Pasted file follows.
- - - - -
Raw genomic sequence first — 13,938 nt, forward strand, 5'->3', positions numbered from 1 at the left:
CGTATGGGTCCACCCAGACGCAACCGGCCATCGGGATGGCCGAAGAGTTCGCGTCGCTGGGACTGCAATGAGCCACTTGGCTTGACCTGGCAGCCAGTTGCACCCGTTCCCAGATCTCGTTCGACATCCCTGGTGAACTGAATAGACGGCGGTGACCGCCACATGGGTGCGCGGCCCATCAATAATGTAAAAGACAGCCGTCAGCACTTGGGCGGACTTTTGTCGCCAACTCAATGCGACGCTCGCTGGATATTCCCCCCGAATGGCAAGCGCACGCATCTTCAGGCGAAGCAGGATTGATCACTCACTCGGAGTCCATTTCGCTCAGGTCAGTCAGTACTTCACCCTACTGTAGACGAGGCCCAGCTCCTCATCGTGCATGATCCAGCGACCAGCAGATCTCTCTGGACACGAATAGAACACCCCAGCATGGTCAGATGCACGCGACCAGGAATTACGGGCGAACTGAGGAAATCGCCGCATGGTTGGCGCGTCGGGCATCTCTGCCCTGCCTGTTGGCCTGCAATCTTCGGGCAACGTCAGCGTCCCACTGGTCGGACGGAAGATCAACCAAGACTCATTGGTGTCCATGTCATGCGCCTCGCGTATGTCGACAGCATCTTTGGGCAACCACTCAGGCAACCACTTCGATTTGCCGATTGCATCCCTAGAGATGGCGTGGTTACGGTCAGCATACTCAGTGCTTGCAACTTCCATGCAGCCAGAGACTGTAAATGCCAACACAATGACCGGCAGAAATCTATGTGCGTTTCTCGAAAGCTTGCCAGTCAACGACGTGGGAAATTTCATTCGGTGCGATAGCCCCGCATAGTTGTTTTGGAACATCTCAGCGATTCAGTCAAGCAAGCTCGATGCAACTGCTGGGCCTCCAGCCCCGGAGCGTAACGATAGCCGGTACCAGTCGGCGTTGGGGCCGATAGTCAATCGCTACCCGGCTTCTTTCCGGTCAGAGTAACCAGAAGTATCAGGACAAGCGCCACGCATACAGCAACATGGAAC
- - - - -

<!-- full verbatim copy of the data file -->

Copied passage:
Raw genomic sequence first — 13,938 nt, forward strand, 5'->3', positions numbered from 1 at the left:
CGTATGGGTCCACCCAGACGCAACCGGCCATCGGGATGGCCGAAGAGTTCGCGTCGCTGGGACTGCAATGAGCCACTTGGCTTGACCTGGCAGCCAGTTGCACCCGTTCCCAGATCTCGTTCGACATCCCTGGTGAACTGAATAGACGGCGGTGACCGCCACATGGGTGCGCGGCCCATCAATAATGTAAAAGACAGCCGTCAGCACTTGGGCGGACTTTTGTCGCCAACTCAATGCGACGCTCGCTGGATATTCCCCCCGAATGGCAAGCGCACGCATCTTCAGGCGAAGCAGGATTGATCACTCACTCGGAGTCCATTTCGCTCAGGTCAGTCAGTACTTCACCCTACTGTAGACGAGGCCCAGCTCCTCATCGTGCATGATCCAGCGACCAGCAGATCTCTCTGGACACGAATAGAACACCCCAGCATGGTCAGATGCACGCGACCAGGAATTACGGGCGAACTGAGGAAATCGCCGCATGGTTGGCGCGTCGGGCATCTCTGCCCTGCCTGTTGGCCTGCAATCTTCGGGCAACGTCAGCGTCCCACTGGTCGGACGGAAGATCAACCAAGACTCATTGGTGTCCATGTCATGCGCCTCGCGTATGTCGACAGCATCTTTGGGCAACCACTCAGGCAACCACTTCGATTTGCCGATTGCATCCCTAGAGATGGCGTGGTTACGGTCAGCATACTCAGTGCTTGCAACTTCCATGCAGCCAGAGACTGTAAATGCCAACACAATGACCGGCAGAAATCTATGTGCGTTTCTCGAAAGCTTGCCAGTCAACGACGTGGGAAATTTCATTCGGTGCGATAGCCCCGCATAGTTGTTTTGGAACATCTCAGCGATTCAGTCAAGCAAGCTCGATGCAACTGCTGGGCCTCCAGCCCCGGAGCGTAACGATAGCCGGTACCAGTCGGCGTTGGGGCCGATAGTCAATCGCTACCCGGCTTCTTTCCGGTCAGAGTAACCAGAAGTATCAGGACAAGCGCCACGCATACAGCAACATGGAAC